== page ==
Fume-Induced Divine Ramblings


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The (Old) Printing Process

As much as I’ve read about the printing process you’d think I’d have a clear sense as to how it was done. I mean, if some guy could do it almost 500 hundred years ago… Anyway, I came across this video through UnosTiposDuros and I was just floored by the complicated process. Check it out:


Filed under: curios, random

Making the Phoenix Work

Above: The iconic panel when the Dark Phoenix snacked on a star and toasted several billions living beings. This post was prompted by Marvel’s inability to handle strong women characters.

As muddled as Jean Grey’s story became I can’t help but think it didn’t have to be so messy. As I understand Chris Claremont’s conception of the Phoenix’s powers they are not unlimited. The young Phoenix was even defeated by Magneto one time. The Phoenix was basically a battery of potentially unlimited capacity… but she still had to be charged up with something external.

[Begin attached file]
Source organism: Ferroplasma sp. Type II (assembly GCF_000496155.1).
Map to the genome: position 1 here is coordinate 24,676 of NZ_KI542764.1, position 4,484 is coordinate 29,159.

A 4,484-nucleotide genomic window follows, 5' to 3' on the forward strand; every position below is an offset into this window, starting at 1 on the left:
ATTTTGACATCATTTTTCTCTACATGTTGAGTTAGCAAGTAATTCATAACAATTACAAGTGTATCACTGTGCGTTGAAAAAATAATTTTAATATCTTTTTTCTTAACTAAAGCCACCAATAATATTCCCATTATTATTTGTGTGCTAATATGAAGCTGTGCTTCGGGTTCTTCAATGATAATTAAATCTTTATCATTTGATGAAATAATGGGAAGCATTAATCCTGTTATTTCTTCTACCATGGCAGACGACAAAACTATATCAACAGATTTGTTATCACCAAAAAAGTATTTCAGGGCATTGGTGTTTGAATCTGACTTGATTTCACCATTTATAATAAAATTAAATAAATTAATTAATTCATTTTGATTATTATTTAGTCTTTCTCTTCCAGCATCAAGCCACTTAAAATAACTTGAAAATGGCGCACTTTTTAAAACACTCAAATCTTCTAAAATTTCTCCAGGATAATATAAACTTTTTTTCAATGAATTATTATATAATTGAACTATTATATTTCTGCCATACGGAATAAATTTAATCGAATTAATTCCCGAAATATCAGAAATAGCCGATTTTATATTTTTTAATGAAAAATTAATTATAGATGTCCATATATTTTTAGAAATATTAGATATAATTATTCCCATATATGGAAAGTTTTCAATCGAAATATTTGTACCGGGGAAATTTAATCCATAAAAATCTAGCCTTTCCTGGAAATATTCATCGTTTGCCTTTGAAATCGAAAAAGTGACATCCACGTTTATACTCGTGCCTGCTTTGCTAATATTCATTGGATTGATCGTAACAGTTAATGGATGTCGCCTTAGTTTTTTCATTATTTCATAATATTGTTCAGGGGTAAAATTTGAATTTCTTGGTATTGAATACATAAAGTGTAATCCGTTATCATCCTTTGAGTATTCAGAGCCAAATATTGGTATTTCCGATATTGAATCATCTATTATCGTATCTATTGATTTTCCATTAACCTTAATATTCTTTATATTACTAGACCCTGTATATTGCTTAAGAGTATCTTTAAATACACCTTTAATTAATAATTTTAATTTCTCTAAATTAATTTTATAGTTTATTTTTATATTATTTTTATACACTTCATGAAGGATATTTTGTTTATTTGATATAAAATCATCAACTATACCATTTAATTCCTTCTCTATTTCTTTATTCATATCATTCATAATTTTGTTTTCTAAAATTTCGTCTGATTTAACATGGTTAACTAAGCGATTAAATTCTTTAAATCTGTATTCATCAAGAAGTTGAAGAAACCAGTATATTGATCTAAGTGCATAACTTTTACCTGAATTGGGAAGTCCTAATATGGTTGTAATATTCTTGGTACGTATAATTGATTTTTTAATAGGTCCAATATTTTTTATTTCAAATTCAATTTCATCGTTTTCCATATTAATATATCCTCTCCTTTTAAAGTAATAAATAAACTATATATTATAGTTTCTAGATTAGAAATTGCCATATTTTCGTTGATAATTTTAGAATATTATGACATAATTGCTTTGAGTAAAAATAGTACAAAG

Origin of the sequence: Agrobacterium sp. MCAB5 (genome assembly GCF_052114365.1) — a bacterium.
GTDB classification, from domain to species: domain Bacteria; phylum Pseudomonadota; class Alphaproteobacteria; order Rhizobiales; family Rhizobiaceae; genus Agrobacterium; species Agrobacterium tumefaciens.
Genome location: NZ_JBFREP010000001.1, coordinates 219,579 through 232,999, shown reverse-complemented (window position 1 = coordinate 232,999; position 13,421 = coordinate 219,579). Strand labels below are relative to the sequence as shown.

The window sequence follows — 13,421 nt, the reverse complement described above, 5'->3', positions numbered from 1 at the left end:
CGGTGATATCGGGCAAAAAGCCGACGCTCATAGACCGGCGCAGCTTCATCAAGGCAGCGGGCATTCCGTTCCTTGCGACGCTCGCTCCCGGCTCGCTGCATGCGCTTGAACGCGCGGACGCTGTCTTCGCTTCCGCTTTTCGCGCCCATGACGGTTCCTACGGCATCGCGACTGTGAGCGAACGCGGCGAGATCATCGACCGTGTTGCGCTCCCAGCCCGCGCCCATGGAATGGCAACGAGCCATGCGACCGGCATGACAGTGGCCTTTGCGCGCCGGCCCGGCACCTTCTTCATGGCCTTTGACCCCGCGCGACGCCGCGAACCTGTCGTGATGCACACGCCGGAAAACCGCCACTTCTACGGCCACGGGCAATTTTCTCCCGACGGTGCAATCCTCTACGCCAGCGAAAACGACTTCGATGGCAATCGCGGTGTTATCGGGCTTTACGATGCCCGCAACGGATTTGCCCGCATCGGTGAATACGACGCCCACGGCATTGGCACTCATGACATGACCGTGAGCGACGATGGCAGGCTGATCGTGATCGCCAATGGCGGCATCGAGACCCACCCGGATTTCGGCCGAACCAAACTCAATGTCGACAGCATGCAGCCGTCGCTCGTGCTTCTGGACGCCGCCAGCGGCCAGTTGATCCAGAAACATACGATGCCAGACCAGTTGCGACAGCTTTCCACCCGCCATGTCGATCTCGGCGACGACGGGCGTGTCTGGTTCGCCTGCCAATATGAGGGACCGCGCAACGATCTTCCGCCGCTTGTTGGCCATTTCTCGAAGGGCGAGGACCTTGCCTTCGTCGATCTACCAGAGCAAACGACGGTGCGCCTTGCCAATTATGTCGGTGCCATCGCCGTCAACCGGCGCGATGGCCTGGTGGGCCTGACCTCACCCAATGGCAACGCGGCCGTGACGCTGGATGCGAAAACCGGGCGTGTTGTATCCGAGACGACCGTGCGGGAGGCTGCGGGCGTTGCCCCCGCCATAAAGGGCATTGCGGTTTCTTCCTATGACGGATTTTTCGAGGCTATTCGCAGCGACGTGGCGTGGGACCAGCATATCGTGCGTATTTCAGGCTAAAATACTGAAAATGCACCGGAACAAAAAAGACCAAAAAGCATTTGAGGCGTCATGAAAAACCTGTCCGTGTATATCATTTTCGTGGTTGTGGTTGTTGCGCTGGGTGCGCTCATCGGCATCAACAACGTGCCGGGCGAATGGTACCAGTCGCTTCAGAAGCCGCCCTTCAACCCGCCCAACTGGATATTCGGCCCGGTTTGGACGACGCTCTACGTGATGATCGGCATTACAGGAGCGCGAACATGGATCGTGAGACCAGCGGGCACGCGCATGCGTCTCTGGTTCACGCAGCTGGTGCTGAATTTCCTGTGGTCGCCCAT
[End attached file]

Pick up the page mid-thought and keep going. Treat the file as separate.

When attempting to repair the M’Kraan Crystal she wasn’t strong enough, she needed the life forces of two teammates. Of course, in the panel above she really charged herself up and became pretty unstoppable. But a good writer could have limited the Phoenix’s access to that much power and kept her as a team member. Many have said that having such a powerful team member renders the other X-Men obsolete and I completely disagree. Having a cosmically-powered Phoenix is one thing but the Phoenix before the whole eating star incident had limits.

Next time, I’ll try to formulate Grant Morrison’s ingenious way of getting rid of both Phoenix and Jean Grey (that bastard!).

Filed under: curios, hmmm, random

Caganers: All Too Human

The little peasant is squatting. He’s already evacuated. There’s a brown pile there and it’s surprisingly realistic. Oh, the Catalans and their scatological fixation. I’m continually fascinated when I think about caganer figurines. What does this mean for a people? What does this mean for a culture?